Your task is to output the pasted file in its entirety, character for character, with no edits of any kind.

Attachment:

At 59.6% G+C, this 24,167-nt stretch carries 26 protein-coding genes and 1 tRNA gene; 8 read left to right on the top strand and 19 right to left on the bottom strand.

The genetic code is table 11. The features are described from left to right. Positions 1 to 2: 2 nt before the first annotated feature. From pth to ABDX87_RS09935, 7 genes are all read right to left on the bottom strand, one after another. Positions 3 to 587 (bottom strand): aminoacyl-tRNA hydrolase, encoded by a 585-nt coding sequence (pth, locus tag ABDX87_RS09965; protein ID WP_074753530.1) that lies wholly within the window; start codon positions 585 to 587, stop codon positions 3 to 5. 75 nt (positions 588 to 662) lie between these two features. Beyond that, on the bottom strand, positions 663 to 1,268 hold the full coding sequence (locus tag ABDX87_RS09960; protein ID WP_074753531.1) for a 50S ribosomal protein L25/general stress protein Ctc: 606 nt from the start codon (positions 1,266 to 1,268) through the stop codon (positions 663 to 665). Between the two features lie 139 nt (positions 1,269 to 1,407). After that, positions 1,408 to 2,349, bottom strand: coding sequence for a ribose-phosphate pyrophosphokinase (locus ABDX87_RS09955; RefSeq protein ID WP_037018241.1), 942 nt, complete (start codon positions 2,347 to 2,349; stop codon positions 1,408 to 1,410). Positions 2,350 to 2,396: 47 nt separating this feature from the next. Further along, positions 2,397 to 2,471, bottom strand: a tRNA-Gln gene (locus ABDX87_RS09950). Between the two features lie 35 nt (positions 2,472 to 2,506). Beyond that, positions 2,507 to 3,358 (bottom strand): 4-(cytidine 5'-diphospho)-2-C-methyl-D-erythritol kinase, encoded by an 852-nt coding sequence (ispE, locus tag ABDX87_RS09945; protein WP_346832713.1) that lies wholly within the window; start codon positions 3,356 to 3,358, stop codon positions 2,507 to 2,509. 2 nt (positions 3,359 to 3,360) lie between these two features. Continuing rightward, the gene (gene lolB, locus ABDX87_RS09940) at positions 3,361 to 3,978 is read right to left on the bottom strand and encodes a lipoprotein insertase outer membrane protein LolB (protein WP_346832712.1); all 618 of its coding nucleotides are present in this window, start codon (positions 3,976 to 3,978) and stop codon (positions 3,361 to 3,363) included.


At 59.6% G+C, this 24,167-nt stretch carries 26 protein-coding genes and 1 tRNA gene; 8 read left to right on the top strand and 19 right to left on the bottom strand.

The genetic code is table 11. The features are described from left to right. Positions 1 to 2: 2 nt before the first annotated feature. From pth to ABDX87_RS09935, 7 genes are all read right to left on the bottom strand, one after another. Positions 3 to 587 (bottom strand): aminoacyl-tRNA hydrolase, encoded by a 585-nt coding sequence (pth, locus tag ABDX87_RS09965; protein ID WP_074753530.1) that lies wholly within the window; start codon positions 585 to 587, stop codon positions 3 to 5. 75 nt (positions 588 to 662) lie between these two features. Beyond that, on the bottom strand, positions 663 to 1,268 hold the full coding sequence (locus tag ABDX87_RS09960; protein ID WP_074753531.1) for a 50S ribosomal protein L25/general stress protein Ctc: 606 nt from the start codon (positions 1,266 to 1,268) through the stop codon (positions 663 to 665). Between the two features lie 139 nt (positions 1,269 to 1,407). After that, positions 1,408 to 2,349, bottom strand: coding sequence for a ribose-phosphate pyrophosphokinase (locus ABDX87_RS09955; RefSeq protein ID WP_037018241.1), 942 nt, complete (start codon positions 2,347 to 2,349; stop codon positions 1,408 to 1,410). Positions 2,350 to 2,396: 47 nt separating this feature from the next. Further along, positions 2,397 to 2,471, bottom strand: a tRNA-Gln gene (locus ABDX87_RS09950). Between the two features lie 35 nt (positions 2,472 to 2,506). Beyond that, positions 2,507 to 3,358 (bottom strand): 4-(cytidine 5'-diphospho)-2-C-methyl-D-erythritol kinase, encoded by an 852-nt coding sequence (ispE, locus tag ABDX87_RS09945; protein WP_346832713.1) that lies wholly within the window; start codon positions 3,356 to 3,358, stop codon positions 2,507 to 2,509. 2 nt (positions 3,359 to 3,360) lie between these two features. Continuing rightward, the gene (gene lolB, locus ABDX87_RS09940) at positions 3,361 to 3,978 is read right to left on the bottom strand and encodes a lipoprotein insertase outer membrane protein LolB (protein WP_346832712.1); all 618 of its coding nucleotides are present in this window, start codon (positions 3,976 to 3,978) and stop codon (positions 3,361 to 3,363) included.